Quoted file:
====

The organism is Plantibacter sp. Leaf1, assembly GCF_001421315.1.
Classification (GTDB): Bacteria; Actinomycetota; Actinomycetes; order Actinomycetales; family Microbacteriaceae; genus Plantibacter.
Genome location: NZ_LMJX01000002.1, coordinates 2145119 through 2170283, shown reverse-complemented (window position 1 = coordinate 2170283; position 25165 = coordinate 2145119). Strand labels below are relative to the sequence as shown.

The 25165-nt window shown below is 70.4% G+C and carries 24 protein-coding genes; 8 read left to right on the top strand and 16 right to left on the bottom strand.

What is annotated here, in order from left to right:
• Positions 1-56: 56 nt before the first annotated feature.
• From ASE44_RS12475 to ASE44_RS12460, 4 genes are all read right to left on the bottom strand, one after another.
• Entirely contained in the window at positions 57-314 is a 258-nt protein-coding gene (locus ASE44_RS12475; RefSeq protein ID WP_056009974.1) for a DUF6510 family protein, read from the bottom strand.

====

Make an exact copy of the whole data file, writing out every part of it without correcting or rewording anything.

The organism is Plantibacter sp. Leaf1, assembly GCF_001421315.1.
Classification (GTDB): Bacteria; Actinomycetota; Actinomycetes; order Actinomycetales; family Microbacteriaceae; genus Plantibacter.
Genome location: NZ_LMJX01000002.1, coordinates 2145119 through 2170283, shown reverse-complemented (window position 1 = coordinate 2170283; position 25165 = coordinate 2145119). Strand labels below are relative to the sequence as shown.

The 25165-nt window shown below is 70.4% G+C and carries 24 protein-coding genes; 8 read left to right on the top strand and 16 right to left on the bottom strand.

What is annotated here, in order from left to right:
• Positions 1-56: 56 nt before the first annotated feature.
• From ASE44_RS12475 to ASE44_RS12460, 4 genes are all read right to left on the bottom strand, one after another.
• Entirely contained in the window at positions 57-314 is a 258-nt protein-coding gene (locus ASE44_RS12475; RefSeq protein ID WP_056009974.1) for a DUF6510 family protein, read from the bottom strand.